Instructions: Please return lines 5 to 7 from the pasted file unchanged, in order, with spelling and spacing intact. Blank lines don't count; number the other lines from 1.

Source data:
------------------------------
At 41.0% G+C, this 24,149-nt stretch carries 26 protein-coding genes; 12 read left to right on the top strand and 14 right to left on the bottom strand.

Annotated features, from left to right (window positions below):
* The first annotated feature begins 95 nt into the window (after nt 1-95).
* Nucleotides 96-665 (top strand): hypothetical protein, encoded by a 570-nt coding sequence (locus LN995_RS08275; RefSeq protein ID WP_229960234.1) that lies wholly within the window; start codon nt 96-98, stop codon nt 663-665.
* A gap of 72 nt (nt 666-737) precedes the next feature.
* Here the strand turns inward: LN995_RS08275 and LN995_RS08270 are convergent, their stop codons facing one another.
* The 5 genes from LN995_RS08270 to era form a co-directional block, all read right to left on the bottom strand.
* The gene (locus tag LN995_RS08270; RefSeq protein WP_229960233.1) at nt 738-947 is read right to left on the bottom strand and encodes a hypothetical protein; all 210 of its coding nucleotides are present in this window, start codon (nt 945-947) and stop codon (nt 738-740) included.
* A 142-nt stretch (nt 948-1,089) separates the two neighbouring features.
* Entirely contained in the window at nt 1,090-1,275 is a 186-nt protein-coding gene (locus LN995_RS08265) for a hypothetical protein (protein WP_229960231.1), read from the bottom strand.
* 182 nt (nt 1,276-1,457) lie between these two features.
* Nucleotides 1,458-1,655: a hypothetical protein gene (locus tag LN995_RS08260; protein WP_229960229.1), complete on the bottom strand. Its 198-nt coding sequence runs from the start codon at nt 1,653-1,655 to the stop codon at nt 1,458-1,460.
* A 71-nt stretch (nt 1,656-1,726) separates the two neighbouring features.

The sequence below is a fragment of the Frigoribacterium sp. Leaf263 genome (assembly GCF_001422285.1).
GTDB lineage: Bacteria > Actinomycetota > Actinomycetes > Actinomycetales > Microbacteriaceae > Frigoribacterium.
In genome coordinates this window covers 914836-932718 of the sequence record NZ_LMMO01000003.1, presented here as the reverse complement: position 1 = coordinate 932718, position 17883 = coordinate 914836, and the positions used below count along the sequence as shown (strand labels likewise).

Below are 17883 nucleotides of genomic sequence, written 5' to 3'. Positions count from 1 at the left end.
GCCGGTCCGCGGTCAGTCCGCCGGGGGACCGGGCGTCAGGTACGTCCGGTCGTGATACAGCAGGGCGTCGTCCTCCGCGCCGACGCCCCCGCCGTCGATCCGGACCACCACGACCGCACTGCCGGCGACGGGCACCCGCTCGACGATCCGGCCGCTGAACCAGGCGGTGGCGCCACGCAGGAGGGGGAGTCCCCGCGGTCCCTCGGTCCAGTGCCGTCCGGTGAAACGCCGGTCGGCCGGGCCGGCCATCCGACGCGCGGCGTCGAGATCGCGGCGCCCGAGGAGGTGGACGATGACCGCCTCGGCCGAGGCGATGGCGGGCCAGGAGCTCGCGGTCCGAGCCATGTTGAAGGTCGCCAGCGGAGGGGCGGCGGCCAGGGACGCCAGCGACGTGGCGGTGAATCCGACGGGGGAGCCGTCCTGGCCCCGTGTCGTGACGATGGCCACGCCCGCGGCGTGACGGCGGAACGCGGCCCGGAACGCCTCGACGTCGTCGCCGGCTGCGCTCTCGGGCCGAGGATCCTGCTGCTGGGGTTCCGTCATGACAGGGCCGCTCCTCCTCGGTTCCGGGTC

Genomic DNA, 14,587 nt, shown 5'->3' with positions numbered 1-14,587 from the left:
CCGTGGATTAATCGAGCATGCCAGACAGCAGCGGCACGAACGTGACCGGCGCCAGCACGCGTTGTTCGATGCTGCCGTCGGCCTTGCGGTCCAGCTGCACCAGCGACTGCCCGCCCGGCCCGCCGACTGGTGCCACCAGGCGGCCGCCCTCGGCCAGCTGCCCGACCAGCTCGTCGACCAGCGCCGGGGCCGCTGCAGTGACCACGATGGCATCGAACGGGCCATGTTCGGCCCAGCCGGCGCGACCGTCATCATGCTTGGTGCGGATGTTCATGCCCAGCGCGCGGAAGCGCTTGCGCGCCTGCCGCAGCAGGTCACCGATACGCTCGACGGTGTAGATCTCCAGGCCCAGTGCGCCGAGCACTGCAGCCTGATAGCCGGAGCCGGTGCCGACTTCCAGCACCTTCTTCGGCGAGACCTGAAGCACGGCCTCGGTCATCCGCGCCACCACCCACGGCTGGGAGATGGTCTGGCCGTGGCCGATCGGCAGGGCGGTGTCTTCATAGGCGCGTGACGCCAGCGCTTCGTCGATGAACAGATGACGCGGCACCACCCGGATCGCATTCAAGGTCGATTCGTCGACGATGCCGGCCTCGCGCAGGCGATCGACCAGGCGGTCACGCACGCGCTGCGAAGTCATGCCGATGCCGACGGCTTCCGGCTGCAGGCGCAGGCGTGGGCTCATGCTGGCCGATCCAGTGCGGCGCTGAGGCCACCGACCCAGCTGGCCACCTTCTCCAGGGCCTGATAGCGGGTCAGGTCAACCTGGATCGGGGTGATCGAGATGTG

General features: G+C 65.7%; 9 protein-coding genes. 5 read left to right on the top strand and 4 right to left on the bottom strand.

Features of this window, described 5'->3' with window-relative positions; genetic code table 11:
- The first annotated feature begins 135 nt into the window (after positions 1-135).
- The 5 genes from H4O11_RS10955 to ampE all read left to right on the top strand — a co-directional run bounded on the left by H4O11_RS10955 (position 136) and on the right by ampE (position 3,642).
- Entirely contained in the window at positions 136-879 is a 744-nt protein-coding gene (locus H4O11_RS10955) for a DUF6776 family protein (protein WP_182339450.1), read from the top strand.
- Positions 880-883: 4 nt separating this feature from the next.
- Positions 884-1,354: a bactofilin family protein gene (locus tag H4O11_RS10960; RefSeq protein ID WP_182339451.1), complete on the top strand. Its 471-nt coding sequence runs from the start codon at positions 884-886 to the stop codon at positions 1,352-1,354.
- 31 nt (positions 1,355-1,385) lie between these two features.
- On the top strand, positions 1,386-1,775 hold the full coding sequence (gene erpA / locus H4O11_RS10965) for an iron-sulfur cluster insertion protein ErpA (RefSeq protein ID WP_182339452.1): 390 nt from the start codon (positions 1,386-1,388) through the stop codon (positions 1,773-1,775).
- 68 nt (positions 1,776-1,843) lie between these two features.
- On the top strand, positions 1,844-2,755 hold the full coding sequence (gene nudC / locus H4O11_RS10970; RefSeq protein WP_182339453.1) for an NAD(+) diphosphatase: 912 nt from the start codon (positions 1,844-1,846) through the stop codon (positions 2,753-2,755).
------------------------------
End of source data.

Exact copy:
* A gap of 72 nt (nt 666-737) precedes the next feature.
* Here the strand turns inward: LN995_RS08275 and LN995_RS08270 are convergent, their stop codons facing one another.
* The 5 genes from LN995_RS08270 to era form a co-directional block, all read right to left on the bottom strand.